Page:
It’s a poem which only the poet can understand. Or a painting which makes sense only to the painter. I don’t pretend to understand half of what this film was about but that it is a great work of art is under no doubt.
Like all great masterpieces, it will and has divided critics, confused audiences and caused a bit of interesting conversation.
It should be pretentious, yet it’s not. It is earnest, heartfelt. Beyond the grasp of us mere mortals. But there is a simple message in amongst the metaphors. To love your children. I’m sure there is more to it, and that might come to me if I sit here pondering for hours, which one could easily do. But I guess that’s up to each individual viewer and I won’t extrapolate what others might discover.
The cinematography was stunning. The music grandiose and intimate – wherever one or the other was needed. The child actors put in touching performances, and for a moment you almost even forget that you are watching Sean Penn or Brad Pitt, but not quite. It might have been better if it had been unknown or lesser known actors in these roles.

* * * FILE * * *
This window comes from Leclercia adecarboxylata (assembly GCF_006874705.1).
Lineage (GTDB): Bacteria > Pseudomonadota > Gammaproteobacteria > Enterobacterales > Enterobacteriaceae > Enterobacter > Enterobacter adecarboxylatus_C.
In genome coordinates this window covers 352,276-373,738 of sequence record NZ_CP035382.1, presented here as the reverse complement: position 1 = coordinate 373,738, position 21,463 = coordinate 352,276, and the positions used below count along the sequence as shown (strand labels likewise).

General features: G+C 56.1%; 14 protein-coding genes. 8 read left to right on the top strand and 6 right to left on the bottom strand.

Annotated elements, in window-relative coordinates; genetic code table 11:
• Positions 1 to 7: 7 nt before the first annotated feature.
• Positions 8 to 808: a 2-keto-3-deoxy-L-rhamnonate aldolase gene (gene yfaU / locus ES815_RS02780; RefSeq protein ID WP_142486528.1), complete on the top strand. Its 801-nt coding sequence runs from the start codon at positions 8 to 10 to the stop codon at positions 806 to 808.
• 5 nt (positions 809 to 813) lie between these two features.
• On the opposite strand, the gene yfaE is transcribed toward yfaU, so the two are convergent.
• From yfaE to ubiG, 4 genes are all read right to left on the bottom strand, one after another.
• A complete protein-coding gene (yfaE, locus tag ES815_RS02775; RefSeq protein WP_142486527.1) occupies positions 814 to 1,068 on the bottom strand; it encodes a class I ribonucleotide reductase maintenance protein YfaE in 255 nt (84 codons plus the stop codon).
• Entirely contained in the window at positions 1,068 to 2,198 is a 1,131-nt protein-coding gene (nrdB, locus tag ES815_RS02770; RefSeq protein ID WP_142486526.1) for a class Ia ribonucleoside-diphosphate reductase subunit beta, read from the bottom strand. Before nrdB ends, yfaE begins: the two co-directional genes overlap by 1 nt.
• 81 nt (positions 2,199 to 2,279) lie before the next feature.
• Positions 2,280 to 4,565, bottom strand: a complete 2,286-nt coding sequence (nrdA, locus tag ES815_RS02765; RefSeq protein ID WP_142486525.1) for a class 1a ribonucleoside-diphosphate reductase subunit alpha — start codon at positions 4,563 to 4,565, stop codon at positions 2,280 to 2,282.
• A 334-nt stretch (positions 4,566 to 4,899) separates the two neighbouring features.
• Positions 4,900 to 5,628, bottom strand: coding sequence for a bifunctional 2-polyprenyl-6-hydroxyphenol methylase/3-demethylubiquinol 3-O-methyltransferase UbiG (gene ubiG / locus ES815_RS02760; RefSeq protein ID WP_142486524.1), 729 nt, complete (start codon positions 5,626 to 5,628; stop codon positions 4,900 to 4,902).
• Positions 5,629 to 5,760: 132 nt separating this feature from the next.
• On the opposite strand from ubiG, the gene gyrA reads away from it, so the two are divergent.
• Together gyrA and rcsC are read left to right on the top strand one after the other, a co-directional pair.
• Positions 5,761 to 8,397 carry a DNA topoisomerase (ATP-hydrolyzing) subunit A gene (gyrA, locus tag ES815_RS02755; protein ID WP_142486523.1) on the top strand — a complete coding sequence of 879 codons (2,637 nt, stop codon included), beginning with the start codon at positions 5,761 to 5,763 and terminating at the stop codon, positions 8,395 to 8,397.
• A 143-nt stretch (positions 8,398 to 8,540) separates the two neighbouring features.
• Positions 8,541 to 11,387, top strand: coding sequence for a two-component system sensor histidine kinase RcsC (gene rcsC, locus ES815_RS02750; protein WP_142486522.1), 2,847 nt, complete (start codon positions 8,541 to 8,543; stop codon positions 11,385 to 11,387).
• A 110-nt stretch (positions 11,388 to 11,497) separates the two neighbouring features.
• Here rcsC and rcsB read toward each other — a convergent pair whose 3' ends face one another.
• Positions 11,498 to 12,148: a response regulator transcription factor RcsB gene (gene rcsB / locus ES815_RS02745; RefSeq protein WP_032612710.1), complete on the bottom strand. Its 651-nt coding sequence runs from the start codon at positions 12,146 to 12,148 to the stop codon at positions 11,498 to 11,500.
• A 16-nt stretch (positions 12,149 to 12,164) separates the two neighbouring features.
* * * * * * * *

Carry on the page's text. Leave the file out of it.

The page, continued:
My personal critique would be of the repeated religious references, but that’s a matter of taste or faith. Also, I’m not sure the film was made any better for the whole creation sequence. The dinosaurs were a little off to me. It was pretty, sure, but left little to the imagination – or too much perhaps. I’m not sure. Just didn’t sit right.
Overall, a beautiful film and I’m glad I watched it, but would I recommend it? Probably not. Which is a shame.
[On a side note, we only had a handful of walk-outs. Which is less than many reports I’ve heard. But more than most films. I guess some people would just rather watch Transformers 3.]